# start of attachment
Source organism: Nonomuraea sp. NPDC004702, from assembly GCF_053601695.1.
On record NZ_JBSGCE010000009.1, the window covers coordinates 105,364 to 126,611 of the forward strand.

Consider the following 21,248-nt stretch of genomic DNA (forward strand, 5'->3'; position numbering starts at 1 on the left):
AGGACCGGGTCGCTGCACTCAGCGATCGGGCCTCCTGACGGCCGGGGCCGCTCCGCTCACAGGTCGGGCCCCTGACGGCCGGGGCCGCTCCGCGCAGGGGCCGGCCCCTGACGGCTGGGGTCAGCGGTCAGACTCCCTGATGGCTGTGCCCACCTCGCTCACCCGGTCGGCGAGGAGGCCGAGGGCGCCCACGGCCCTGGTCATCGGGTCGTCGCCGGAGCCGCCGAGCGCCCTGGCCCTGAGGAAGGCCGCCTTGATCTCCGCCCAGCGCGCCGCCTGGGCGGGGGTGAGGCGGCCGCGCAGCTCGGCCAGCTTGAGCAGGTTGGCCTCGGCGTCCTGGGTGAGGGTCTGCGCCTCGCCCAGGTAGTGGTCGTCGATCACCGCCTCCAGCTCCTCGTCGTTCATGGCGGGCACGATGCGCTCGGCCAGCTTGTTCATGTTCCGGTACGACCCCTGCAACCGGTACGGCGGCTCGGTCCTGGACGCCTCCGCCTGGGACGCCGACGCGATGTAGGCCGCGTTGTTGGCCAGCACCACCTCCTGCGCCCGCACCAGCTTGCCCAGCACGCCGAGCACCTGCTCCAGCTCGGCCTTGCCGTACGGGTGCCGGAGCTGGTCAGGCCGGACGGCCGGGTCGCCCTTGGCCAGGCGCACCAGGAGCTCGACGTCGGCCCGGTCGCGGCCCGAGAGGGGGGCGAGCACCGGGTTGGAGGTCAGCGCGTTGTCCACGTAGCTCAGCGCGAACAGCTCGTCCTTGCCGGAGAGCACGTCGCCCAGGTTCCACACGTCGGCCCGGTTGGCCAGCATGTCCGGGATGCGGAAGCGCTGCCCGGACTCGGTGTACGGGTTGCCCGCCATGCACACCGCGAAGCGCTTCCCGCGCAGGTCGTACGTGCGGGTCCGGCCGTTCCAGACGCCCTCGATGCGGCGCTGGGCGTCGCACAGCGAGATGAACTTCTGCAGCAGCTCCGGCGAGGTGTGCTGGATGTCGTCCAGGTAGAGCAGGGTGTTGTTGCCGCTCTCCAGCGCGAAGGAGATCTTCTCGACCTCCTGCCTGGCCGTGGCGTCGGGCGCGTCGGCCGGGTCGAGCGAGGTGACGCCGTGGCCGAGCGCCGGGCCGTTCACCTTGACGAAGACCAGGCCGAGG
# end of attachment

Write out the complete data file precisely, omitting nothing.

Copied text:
Source organism: Nonomuraea sp. NPDC004702, from assembly GCF_053601695.1.
On record NZ_JBSGCE010000009.1, the window covers coordinates 105,364 to 126,611 of the forward strand.

Consider the following 21,248-nt stretch of genomic DNA (forward strand, 5'->3'; position numbering starts at 1 on the left):
AGGACCGGGTCGCTGCACTCAGCGATCGGGCCTCCTGACGGCCGGGGCCGCTCCGCTCACAGGTCGGGCCCCTGACGGCCGGGGCCGCTCCGCGCAGGGGCCGGCCCCTGACGGCTGGGGTCAGCGGTCAGACTCCCTGATGGCTGTGCCCACCTCGCTCACCCGGTCGGCGAGGAGGCCGAGGGCGCCCACGGCCCTGGTCATCGGGTCGTCGCCGGAGCCGCCGAGCGCCCTGGCCCTGAGGAAGGCCGCCTTGATCTCCGCCCAGCGCGCCGCCTGGGCGGGGGTGAGGCGGCCGCGCAGCTCGGCCAGCTTGAGCAGGTTGGCCTCGGCGTCCTGGGTGAGGGTCTGCGCCTCGCCCAGGTAGTGGTCGTCGATCACCGCCTCCAGCTCCTCGTCGTTCATGGCGGGCACGATGCGCTCGGCCAGCTTGTTCATGTTCCGGTACGACCCCTGCAACCGGTACGGCGGCTCGGTCCTGGACGCCTCCGCCTGGGACGCCGACGCGATGTAGGCCGCGTTGTTGGCCAGCACCACCTCCTGCGCCCGCACCAGCTTGCCCAGCACGCCGAGCACCTGCTCCAGCTCGGCCTTGCCGTACGGGTGCCGGAGCTGGTCAGGCCGGACGGCCGGGTCGCCCTTGGCCAGGCGCACCAGGAGCTCGACGTCGGCCCGGTCGCGGCCCGAGAGGGGGGCGAGCACCGGGTTGGAGGTCAGCGCGTTGTCCACGTAGCTCAGCGCGAACAGCTCGTCCTTGCCGGAGAGCACGTCGCCCAGGTTCCACACGTCGGCCCGGTTGGCCAGCATGTCCGGGATGCGGAAGCGCTGCCCGGACTCGGTGTACGGGTTGCCCGCCATGCACACCGCGAAGCGCTTCCCGCGCAGGTCGTACGTGCGGGTCCGGCCGTTCCAGACGCCCTCGATGCGGCGCTGGGCGTCGCACAGCGAGATGAACTTCTGCAGCAGCTCCGGCGAGGTGTGCTGGATGTCGTCCAGGTAGAGCAGGGTGTTGTTGCCGCTCTCCAGCGCGAAGGAGATCTTCTCGACCTCCTGCCTGGCCGTGGCGTCGGGCGCGTCGGCCGGGTCGAGCGAGGTGACGCCGTGGCCGAGCGCCGGGCCGTTCACCTTGACGAAGACCAGGCCGAGG